Laser surgery for an enlarged prostate can take from 30 minutes to a couple of hours depending on the size and anatomy of the prostate being treated.
Before the surgery begins, you will be given either general anesthesia, which means you'll be unconscious during the procedure, or spinal anesthesia, which means you'll remain conscious during the procedure.
Laser surgery techniques for enlarged prostate are all done by inserting viewing scopes and instruments through the tip of the penis into the urethra. This makes surgery possible without making any cuts (incisions) on the outside of your body.
Exactly what you can expect during and after the procedure can vary somewhat depending on the particular type of laser and technique used.
During the procedure
A narrow fiber-optic scope is inserted through the tip of your penis into the urethra. By accessing the prostate through your penis, your doctor won't need to make any cuts (incisions) on the outside of your body. The doctor will use the laser to destroy, vaporize or cut out the prostate tissue blocking urine flow. Depending on the procedure, your doctor may also use instruments to remove cut pieces of prostate tissue from the bladder.
After the procedure
After the procedure, you may have a urinary catheter in place because urine flow is blocked by swelling. If you're unable to urinate after the tube is removed, your doctor may replace the catheter for some time to allow you to heal or give you catheters that you can insert on your own a few times a day until swelling goes down and you can urinate again normally.
You may also notice:
- Blood in your urine. You may see blood for a few days to weeks after the procedure. But if the blood in your urine is thick like ketchup, bleeding appears to be worsening or if blood clots block your urine flow, call your doctor.
- Irritating urinary symptoms. You may feel an urgent or frequent need to urinate, or you may have to get up more often during the night to urinate. Generally most men experience burning, especially at the tip of their penis, near the end of urination. With some types of laser surgery, these symptoms can last for weeks or even months depending on how you heal and the size of your prostate.
- Difficulty holding urine. This can occur because your bladder is used to having to push urine through a urethra narrowed by enlarged prostate tissue. For most men, this issue improves with time.
Follow your doctor's instructions about any specific restrictions or steps you need to take after the procedure. These may include:
Jul. 23, 2013
- Take it easy. Don't do any strenuous activity, such as heavy lifting, until your doctor says it's OK. This can be up to two weeks after HoLEP, but as short as a few days with procedures such as PVP.
- Hold off on sex. Don't have sex until your doctor says it's OK. For most men, this is a week or two after the procedure. Having an orgasm (ejaculating) too soon may cause pain and bleeding.
- Watch for blood in your urine. You may see blood for a few days to weeks after the procedure. But if the blood in your urine is thick, the bleeding appears to be worsening or if a blood clot block your urine flow, call your doctor.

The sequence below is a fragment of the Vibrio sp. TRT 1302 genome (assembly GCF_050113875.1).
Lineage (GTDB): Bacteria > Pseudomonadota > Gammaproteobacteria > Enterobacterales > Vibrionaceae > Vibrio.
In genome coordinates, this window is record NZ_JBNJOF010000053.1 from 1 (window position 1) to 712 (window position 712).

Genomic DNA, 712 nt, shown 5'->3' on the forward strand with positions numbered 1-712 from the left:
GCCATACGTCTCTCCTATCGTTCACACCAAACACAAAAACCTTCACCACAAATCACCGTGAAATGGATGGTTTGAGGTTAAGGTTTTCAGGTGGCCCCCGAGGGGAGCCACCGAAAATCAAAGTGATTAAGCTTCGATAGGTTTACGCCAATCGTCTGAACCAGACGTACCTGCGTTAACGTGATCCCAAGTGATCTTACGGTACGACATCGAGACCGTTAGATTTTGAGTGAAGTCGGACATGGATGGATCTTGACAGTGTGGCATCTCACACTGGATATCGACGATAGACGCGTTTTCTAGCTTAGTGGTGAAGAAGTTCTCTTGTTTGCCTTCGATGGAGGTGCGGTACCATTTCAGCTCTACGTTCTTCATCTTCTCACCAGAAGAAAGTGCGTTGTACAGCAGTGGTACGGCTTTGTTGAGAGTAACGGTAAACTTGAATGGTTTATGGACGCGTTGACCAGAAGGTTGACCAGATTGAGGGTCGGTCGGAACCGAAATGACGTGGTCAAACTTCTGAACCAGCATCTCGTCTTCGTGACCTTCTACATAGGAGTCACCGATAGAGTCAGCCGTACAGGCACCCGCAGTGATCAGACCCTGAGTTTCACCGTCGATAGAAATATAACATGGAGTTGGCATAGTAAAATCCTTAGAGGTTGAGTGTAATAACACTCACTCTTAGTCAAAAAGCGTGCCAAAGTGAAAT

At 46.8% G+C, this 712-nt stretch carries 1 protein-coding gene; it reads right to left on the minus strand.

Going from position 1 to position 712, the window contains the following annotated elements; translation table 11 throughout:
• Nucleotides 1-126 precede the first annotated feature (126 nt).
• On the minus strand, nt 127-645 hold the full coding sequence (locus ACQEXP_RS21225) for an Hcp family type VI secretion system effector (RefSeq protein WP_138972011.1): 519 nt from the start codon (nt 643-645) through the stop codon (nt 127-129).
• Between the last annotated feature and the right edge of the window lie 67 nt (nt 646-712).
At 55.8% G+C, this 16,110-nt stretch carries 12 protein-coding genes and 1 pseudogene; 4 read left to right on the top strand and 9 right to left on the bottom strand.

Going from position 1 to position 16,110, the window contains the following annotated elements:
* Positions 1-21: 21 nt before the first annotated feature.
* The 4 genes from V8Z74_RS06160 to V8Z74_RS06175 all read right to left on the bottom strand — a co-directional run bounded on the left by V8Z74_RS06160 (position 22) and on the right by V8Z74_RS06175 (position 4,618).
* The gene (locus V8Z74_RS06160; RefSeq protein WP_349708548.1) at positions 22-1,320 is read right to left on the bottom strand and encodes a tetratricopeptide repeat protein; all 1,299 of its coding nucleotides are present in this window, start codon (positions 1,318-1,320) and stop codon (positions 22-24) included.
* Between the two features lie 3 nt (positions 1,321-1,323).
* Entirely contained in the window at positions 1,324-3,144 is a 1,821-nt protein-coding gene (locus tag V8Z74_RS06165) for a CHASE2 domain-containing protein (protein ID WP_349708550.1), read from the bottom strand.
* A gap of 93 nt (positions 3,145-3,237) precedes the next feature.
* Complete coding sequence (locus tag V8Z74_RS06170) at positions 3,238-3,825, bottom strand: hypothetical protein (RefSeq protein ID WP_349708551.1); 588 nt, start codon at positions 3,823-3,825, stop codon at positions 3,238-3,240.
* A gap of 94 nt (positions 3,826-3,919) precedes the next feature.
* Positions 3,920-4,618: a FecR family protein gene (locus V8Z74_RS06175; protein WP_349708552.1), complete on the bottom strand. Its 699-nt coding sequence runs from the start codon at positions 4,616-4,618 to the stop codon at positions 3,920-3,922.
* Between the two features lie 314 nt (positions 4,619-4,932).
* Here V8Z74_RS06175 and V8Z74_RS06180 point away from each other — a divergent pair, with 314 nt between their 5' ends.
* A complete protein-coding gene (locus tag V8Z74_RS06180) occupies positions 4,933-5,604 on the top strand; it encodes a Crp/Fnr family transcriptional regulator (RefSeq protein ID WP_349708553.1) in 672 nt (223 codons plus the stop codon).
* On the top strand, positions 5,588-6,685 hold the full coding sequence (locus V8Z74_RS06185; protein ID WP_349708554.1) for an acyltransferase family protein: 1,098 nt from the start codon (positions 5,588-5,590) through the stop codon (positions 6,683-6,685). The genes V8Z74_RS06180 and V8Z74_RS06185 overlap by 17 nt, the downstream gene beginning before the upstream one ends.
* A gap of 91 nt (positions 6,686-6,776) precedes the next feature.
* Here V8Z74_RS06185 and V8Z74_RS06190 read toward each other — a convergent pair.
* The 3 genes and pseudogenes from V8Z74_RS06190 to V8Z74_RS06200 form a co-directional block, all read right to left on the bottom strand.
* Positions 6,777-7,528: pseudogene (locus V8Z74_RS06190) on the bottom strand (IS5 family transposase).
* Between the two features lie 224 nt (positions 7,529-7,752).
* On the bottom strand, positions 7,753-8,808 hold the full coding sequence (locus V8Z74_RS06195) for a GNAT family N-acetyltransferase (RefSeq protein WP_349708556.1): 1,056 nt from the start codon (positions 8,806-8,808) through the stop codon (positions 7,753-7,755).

- Take medication as prescribed. If your doctor prescribed antibiotics, make sure to take the full course of exactly as your doctor says.
- Management of benign prostatic hyperplasia (BPH). American Urological Association. http://www.auanet.org/education/clinical-practice-guidelines.cfm. Accessed April 16, 2013.
- Gravas S, et al. Critical review of lasers in benign prostatic hyperplasia (BPH). BJU International. 2011;107:1030.
- Wein AJ, et al. Campbell-Walsh Urology. 10th ed. Philadelphia, Pa.: Saunders Elsevier; 2012. http://www.mdconsult.com/das/book/body/208746819-6/0/1445/0.html. Accessed April 16, 2013.
- Lee J, et al. Advances in laser technology in urology. Urology Clinics of North America. 2009;36:189.
- Rieken M, et al. Complications of laser prostatectomy: A review of recent data. World Journal of Urology. 2010;28:53.
- Ahyai SA, et al. Meta-analysis of functional outcomes and complications following transurethral procedures for lower urinary tract symptoms resulting from benign prostatic enlargement. European Urology. 2010;58:384.
- Gnessin E, et al. An update on holmium laser enucleation of the prostate and why it has stood the test of time. Current Opinion in Urology. 2011;21:31.
- Prostate enlargement: Benign prostatic hyperplasia. National Institute of Diabetes and Digestive and Kidney Diseases. http://kidney.niddk.nih.gov/kudiseases/pubs/prostateenlargement. Accessed April 16, 2013.
- McVary KT, et al. Update on AUA Guideline on the Management of Benign Prostatic Hyperplasia. Journal of Urology. 2011;185:1793.
- Cunningham GR, et al. Surgical and other invasive therapies of benign prostatic hyperplasia. http://www.uptodate.com/home. Accessed April 16, 2013.
- Preparing for your operation and recover. American College of Surgeons. http://www.facs.org/patienteducation/surgery.html. Accessed April 16, 2013.
- Humphreys MR (expert opinion). Mayo Clinic, Phoenix, Ariz. May 22, 2013.